So, my question in the title asks "Transplants and Racing?" Is the relevance between the two similar to that of "Ice Cream and Tomatoes"? Come to think of it, I believe I saw Tomato Ice Cream on the menu at one of those hippy-dippy ice cream parlors in Berkeley, the one with a line around the corner that ends in Alameda somewhere. But, Transplants and Racing do have some common ground...allow me to explain.
Carroll Shelby, legendary racing driver and originator of the Cobra, received a heart transplant followed several years later with a kidney from his son. Niki Lauda, the three-time Formula One World Champion, has been the recipient of two living-donor kidney transplants. When NASCAR star Davey Allison died in a helicopter accident, his widow Liz granted her permission to share his organs. Which brings me to Joey Gase.
Joey Gase?...Joey Gase...hmm, never heard of him. Not surprising. Joey is a 21 year old driver in the NASCAR Nationwide Series, a championship kind of like the highest minor league is in baseball. It is intended to be a development series for people wanting to earn a seat in Sprint Cup, NASCAR's "Majors". Three years ago, Joey's mother Mary Jo died of a brain aneurysm...and Joey had to make the decision whether or not to donate her organs and tissue. Can you imagine? At a young age he had to think very hard to make an extremely important adult decision, and quickly. Many will agree when I say that he made the correct choice, and Mary Jo saved several lives. Joey is a busy racer, but gives a lot of his time visiting hospitals, schools, and any venue where he can urge people to become organ donors.
Since then, Joey, already a local track champion driver at Hawkeye Downs Speedway in Grand Rapids, IA, has been struggling to make it up the NASCAR ladder. In all forms of racing, the real fuel isn't gasoline or ethanol, it's MONEY! And lots of it. The team for which Joey races in Nationwide is Jimmy Means Racing, and it is not one of the big buck organizations. Its owner, Jimmy Means, raced for many years at NASCAR's top level, but on less than a shoestring budget. Things are still hard, especially securing a steady sponsor with big pockets.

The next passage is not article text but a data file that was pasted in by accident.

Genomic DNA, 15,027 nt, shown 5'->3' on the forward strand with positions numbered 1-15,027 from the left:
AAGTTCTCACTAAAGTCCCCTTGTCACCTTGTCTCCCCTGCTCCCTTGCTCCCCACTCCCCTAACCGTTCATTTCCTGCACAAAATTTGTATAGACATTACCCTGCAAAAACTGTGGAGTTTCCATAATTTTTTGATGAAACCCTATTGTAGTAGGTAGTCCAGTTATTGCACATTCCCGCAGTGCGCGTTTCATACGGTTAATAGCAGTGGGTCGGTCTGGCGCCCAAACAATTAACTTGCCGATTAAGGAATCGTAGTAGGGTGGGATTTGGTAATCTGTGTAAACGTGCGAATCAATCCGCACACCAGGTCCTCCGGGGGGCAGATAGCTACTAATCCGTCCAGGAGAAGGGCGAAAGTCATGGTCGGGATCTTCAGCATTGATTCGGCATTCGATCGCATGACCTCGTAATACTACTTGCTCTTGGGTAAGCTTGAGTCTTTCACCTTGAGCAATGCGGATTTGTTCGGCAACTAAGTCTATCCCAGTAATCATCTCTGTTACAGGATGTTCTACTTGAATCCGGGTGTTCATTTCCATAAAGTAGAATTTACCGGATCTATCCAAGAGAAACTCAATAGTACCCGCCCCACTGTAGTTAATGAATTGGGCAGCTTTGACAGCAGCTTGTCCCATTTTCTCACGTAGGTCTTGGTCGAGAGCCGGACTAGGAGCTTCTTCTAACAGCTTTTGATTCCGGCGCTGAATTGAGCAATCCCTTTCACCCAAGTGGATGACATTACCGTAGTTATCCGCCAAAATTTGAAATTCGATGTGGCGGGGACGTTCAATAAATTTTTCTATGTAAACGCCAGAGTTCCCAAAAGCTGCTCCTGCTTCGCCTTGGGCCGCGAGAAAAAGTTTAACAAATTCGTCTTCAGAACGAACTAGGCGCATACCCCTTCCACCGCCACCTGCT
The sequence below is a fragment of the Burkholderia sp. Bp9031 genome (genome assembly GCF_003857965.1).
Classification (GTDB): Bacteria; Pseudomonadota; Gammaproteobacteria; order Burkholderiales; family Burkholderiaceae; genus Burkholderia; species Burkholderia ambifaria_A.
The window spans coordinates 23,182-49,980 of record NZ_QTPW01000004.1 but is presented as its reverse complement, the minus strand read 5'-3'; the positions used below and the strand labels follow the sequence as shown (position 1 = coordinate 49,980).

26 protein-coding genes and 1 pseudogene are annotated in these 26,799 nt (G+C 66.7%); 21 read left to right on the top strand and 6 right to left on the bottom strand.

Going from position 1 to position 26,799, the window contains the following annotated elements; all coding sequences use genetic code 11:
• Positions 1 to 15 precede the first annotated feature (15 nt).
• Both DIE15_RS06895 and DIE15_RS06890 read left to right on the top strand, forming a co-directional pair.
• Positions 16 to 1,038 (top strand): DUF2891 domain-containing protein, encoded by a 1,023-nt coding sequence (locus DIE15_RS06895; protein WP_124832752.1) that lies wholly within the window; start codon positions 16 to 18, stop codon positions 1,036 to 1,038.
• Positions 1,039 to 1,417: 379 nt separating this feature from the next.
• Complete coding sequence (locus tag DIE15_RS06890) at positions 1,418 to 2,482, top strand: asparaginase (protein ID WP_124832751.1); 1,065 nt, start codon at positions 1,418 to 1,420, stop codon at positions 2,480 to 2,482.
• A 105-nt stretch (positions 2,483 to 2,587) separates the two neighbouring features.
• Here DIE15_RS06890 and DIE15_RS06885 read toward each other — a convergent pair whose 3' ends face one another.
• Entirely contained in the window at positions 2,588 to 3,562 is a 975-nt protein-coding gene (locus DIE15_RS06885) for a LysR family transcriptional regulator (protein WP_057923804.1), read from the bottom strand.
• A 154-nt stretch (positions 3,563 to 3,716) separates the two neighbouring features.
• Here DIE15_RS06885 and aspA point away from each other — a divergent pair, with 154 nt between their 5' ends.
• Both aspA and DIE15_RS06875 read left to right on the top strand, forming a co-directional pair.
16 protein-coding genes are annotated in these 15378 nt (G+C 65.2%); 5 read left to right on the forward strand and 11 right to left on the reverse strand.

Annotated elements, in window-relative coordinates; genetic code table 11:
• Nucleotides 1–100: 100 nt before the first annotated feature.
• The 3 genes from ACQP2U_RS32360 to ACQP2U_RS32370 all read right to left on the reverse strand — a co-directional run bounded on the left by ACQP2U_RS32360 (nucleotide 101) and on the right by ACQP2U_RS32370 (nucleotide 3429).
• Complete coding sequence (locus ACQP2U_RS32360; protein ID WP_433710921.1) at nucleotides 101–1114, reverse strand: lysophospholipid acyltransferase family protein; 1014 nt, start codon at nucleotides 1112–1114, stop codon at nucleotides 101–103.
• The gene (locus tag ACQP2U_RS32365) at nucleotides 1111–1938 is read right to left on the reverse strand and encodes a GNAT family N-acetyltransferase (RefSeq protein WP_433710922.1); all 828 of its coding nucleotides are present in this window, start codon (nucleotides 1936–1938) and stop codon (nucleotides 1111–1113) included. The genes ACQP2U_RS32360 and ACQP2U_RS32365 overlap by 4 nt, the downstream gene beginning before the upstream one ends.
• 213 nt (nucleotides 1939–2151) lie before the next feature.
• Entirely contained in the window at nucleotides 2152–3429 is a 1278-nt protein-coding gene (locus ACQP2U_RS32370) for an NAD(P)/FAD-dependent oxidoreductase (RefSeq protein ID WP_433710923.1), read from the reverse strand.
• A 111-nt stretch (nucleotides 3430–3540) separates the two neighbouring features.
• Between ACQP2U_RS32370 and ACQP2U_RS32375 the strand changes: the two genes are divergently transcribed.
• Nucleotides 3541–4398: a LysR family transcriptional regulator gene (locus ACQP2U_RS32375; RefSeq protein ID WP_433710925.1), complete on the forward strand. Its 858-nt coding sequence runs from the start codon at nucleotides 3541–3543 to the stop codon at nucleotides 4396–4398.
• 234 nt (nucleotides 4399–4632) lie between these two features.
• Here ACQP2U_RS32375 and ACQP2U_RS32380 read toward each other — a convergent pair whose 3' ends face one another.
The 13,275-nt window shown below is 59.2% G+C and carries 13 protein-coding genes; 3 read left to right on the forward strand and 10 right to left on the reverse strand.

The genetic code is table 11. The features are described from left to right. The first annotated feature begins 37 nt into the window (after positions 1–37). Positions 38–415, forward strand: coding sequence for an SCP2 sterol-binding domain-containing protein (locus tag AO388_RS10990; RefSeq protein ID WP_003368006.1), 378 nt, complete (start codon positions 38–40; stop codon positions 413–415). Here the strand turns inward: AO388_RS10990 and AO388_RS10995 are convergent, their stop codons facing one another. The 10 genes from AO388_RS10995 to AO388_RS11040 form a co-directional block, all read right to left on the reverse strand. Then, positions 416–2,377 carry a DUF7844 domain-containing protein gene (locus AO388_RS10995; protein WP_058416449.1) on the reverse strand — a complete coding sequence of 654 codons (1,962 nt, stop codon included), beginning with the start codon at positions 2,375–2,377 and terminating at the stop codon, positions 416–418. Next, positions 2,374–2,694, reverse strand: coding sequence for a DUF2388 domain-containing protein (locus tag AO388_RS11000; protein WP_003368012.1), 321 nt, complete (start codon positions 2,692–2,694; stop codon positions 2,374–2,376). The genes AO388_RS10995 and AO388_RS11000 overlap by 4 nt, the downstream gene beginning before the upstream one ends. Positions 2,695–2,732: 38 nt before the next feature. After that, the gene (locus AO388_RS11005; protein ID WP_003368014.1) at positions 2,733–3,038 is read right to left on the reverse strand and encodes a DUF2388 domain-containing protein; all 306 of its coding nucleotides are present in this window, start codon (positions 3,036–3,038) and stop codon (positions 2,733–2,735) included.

Joey's story and hard work have brought moderate, one-race-at-a-time sponsor deals with local Organ Procurement Organizations around the country, many under the national brand of Donate Life. These arrangements aren't available at every stop on the Nationwide schedule so often the #52 car runs in a virtually pure white livery. So far, however, Joey has made it to all the races this year. Television coverage of the latest race at Chicagoland Speedway featured a very nice piece on a local donor family who Joey had invited to the race. A picture of their loved one appeared on the back of the #52 Chevy along with one of Joey's Mom. The family was interviewed on ESPN in the pit area wearing Joey Gase T-shirts.